TNR presents a follow-up to our recent symposium on what the U.S. should do next in Afghanistan.
"Back in July of 2010, TNR asked nine experts to explore what the United States should do next in Afghanistan. In the twenty months since that symposium, much has changed. Tragic developments—such as the downing of a military helicopter that claimed 38 Americans and the recent massacre of 16 Afghan civilians by a U.S. Army Staff Sergeant—have stoked widespread discontent with the current course of action, and have many rethinking their commitments to the mission. Given the new circumstances, we invited our original contributors to follow-up on the suggestions they offered two years ago.”
Photo courtesy of Digital Journal.
"As a former active duty Army psychologist who spent 27 months in Iraq taking care of soldiers, I can attest that the oldest tropes about warfare are true: Combat is destructive; deployment in a warzone is enormously stressful. For the men and women serving in war, these aren’t simply clichés—they are harsh realities that the rest of us have yet to fully reckon with."
— Bret A. Moore, A Former Military Psychologist On The Afghanistan Massacre
Photo courtesy of the Los Angeles Times.
Can Obama’s record on foreign policy back up his “hawkish” reputation?
"Of course, it is not the president’s sagacity that is in judgment. It is his honesty, his honesty to himself, surely, but also his honesty to us. Ajami published in the last issue of TNR an essay about a novel first published in Beirut four years ago, titled In Praise of Hatred and written by Khaled Khalifa. It is about today’s bloodletting, yesterday’s sectarian political program, eternal loathing. And, to be sure, Syria’s ace-in-the-hole, its proximity to Israel, that it was the confrontation state. These insights laid out in a novel were not secrets. They were common knowledge. But Obama somehow believed that he could talk these truths out of their secure place in the world."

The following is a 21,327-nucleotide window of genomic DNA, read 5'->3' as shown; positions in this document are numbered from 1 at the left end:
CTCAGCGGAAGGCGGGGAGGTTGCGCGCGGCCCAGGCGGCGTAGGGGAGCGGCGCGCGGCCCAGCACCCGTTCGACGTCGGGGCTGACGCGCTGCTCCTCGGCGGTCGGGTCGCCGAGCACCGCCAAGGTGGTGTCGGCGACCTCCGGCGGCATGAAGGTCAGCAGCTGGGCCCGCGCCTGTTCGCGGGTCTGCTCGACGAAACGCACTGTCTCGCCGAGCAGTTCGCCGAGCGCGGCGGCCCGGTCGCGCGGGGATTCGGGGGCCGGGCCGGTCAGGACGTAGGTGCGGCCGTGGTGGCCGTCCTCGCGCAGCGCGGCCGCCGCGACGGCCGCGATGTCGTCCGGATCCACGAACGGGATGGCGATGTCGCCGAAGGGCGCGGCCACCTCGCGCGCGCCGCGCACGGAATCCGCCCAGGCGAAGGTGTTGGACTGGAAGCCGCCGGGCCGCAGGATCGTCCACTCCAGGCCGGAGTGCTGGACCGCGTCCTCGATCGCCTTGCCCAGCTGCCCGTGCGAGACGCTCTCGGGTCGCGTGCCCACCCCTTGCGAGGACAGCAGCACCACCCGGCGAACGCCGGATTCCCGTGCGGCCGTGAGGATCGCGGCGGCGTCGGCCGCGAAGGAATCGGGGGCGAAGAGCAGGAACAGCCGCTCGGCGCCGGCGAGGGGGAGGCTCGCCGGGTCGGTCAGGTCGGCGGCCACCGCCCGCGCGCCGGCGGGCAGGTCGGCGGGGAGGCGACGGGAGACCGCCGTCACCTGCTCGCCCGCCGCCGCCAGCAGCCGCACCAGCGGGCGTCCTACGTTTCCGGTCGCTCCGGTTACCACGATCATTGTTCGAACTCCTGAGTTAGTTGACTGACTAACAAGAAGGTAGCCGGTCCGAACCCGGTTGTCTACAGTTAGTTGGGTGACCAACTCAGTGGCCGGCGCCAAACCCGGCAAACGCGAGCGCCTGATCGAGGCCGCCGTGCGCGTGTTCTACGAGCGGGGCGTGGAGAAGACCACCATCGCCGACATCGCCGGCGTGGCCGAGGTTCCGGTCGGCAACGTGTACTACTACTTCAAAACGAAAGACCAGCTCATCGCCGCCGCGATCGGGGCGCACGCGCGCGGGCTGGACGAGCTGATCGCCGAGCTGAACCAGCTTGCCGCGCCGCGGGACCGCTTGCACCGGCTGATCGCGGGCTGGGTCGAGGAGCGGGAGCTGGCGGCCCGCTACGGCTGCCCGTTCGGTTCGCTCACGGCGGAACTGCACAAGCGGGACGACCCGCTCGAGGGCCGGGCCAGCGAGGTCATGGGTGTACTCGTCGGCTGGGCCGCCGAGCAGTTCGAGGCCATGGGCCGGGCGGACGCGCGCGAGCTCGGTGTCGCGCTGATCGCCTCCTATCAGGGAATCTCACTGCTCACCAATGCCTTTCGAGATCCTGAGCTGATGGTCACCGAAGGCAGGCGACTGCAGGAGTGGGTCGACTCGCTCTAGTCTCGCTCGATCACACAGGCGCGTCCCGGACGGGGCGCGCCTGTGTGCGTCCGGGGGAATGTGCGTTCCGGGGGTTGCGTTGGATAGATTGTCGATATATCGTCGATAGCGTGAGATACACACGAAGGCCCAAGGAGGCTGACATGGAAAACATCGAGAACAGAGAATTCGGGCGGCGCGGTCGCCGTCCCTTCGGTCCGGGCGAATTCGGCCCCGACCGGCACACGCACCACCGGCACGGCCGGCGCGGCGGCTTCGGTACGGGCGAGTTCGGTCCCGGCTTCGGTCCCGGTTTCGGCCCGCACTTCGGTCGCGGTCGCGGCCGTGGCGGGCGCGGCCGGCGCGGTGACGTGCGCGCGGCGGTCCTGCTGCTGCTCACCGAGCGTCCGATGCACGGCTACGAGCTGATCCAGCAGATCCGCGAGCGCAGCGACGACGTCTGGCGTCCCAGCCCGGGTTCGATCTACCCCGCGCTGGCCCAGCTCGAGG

-Martin Peretz, “Obama’s ‘Hawkish’ Foreign Policy? If Only It Were So.”
Photo courtesy of Business Insider
The wars in Iraq and Afghanistan represent only a fraction of the billions spent to battle terrorists since Sept. 11, 2001.
Lawmakers in Washington have shelled out some $34 billion over the last 10 years to state and local law enforcement.
The map above shows how much each state has raked in by grant program and fiscal year, based on data obtained from the Department of Homeland Security.
A study released by the United Nations found the use of “systematic torture” by the Afghan intelligence and the Afghan national police in detention centers. Little effort has been made to scrutinize the country’s security efforts for detainees, perhaps in part because of political pressure to reduce American involvement after a decade of war.
Also, read Ronald Neumann’s article on maintaining peaceful negotiations in “Why Negotiations with the Taliban Aren’t Hopeless.”
Courtesy of the New York Times.
According to the senior American military commander in Afghanistan, the United States quickly responded to the downing of an American Chinook helicopter this past weekend by Taliban insurgents—which resulted in the deaths of all 38 people aboard, including 30 American soldiers—with a swift dose of revenge. On Monday, an American F-16 fighter jet reportedly killed the Taliban leader and the group that perpetrated the attack. Of course, military payback of this sort has a long history; here’s a look at nine doses of military vengeance.